NORTHLANDERS 20: Sven the Immortal
Written by Brian Wood?
Illustrated by Davide Gianfelice?
Colors by Dan McCaig
Cover by Massimo Carnevale?
Published by Vertigo
Twelve issues, quite a few years, and two children later, Sven has returned. This is a single issue story which is a very rare thing in comics these days. On top of that you’re not required to have read the first eight issues of the series. It’s all here. But if you have read those issues, all of which consist of the first trade paperback, it only adds to the foundation of this story.
This is the first issue I’ve read of the series since “Sven the Returned.” I’m not a regular reader. I love the premise of this comic but these are the days of too little money and waiting for the collections. Having read the first storyline and this a single issue story, I picked it up.
The story doesn’t miss a beat. It might not take place right after the last page of issue eight, but even with his gray hair it’s still the same old Sven. He’s now an exile in Norway and he just wants to be left alone in the quiet of the desolate countryside with his family. But he can’t do that. A Viking can never do that.
His legend precedes him. Epic poems are sung in halls across the Northlands. A young group of men plot to find Sven and kill him for nothing more than notoriety and fame. Which would lead to other things like riches and women.
With the boat arriving to slay him all he can do is fix his thatched roof so that the first winter’s snow doesn’t leak on his family’s head. His wife stands guard at the cliffs, an expert with her bow, but she doesn’t take them out, trusting Sven’s word to do what is right.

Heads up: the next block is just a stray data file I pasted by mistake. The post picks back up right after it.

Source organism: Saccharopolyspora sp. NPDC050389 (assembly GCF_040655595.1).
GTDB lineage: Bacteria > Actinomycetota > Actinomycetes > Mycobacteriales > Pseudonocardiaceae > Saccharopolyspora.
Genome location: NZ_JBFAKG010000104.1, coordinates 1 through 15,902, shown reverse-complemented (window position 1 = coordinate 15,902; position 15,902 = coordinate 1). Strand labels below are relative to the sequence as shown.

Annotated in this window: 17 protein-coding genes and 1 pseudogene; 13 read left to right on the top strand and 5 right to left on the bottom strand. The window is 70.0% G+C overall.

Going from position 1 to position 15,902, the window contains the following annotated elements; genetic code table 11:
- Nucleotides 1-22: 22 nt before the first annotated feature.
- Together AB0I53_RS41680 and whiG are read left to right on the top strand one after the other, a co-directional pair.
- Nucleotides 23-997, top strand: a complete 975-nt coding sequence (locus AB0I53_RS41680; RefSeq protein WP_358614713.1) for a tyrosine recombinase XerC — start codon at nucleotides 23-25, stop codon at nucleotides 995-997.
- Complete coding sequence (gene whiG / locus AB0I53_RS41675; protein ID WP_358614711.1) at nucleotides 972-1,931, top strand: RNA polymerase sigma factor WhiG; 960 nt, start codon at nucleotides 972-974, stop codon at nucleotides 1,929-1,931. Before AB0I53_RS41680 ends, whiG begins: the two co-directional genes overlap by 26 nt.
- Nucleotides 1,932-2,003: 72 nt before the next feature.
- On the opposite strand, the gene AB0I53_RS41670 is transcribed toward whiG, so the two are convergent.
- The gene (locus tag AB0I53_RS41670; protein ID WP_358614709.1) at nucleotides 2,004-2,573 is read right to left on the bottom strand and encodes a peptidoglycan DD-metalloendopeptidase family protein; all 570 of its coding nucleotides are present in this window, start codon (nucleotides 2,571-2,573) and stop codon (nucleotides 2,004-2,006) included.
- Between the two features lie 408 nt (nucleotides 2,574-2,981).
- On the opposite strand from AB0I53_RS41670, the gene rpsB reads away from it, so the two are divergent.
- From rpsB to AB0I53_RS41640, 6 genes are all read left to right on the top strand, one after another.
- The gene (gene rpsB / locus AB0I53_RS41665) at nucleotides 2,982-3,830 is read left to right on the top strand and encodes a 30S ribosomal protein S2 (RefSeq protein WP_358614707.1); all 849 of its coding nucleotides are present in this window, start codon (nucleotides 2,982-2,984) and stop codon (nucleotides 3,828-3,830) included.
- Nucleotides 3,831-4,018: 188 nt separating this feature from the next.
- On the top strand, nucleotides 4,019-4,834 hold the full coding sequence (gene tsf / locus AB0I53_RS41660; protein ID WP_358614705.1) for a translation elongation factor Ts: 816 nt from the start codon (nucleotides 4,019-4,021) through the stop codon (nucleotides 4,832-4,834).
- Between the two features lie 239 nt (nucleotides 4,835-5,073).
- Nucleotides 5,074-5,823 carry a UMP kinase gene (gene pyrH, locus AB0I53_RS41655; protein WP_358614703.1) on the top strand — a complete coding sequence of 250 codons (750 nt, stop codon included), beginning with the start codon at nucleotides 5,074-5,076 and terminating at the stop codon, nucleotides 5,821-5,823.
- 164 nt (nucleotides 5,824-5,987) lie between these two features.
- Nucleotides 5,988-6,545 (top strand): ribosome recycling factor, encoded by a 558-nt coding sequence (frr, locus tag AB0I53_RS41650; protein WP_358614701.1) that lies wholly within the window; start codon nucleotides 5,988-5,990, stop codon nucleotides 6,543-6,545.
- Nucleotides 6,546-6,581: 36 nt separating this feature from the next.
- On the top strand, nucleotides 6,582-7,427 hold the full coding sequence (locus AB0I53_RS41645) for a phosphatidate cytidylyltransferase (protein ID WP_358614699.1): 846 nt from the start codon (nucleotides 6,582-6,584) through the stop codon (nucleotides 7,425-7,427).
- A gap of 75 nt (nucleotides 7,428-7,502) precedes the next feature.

Like any good Viking comic, blood is spilled. Lots of blood.
But Sven’s wife is kidnapped. He can’t run after them. He has children to look after.
There are truths in legends. Sven the Returned is no longer. He becomes Sven the Immortal now.
The latter half of the book is filled with more sword fighting and much more blood shed. So much so that Sven is bathed in it making him truly a monster to be reckoned with.
I won’t give away the comic’s ending but I will quote its captions.
Heir to nothing, known for nothing, seeking nothing but peace and quiet, fair summers and mild winters. And a sturdy roof that won’t drip on our heads.
One of my main problems with the first eight issues of the series was it’s all-too-modern script. The visuals are spot on and, as far as I know, accurate for the period. But the script was too modern. In some cases it can’t be helped and then there’s translation for a land where English isn’t the main language. But still it was something that bothered me. It seems between then and now Wood has found the voice of the comic and it’s a better read for it.
Illustrated by Gianfelice this comic looks beautiful and Dave McCaig’s colors only add more beauty to the pages. I know Brian Wood is a big name in comics but he wasn’t the draw for me. It was Gianfelice. He illustrated the first eight issues and they brought him back for this tale as they should have. His art has grown in leaps and bounds since the early work. He’s one of those artists that puts only as much line down as needed, never overendering or embellishing.
The cover alone, lavishly illustrated by Massimo Carnevale, is worth the money of this comic if you’re not convinced from all the rest. He, too, gets better with every cover he illustrates. You may have seen some of his work on Y The Last Man. Carnevale has a talent for color, using hues you wouldn’t think of to bring elements forward.
Northlanders isn’t a comic for everyone. It has its softer side but the life of a Viking is anything but easy. Filled with sullen moments of quiet and fierce bloody battles they’d rather die on their sword then from old age.
Just don’t tell that to Sven.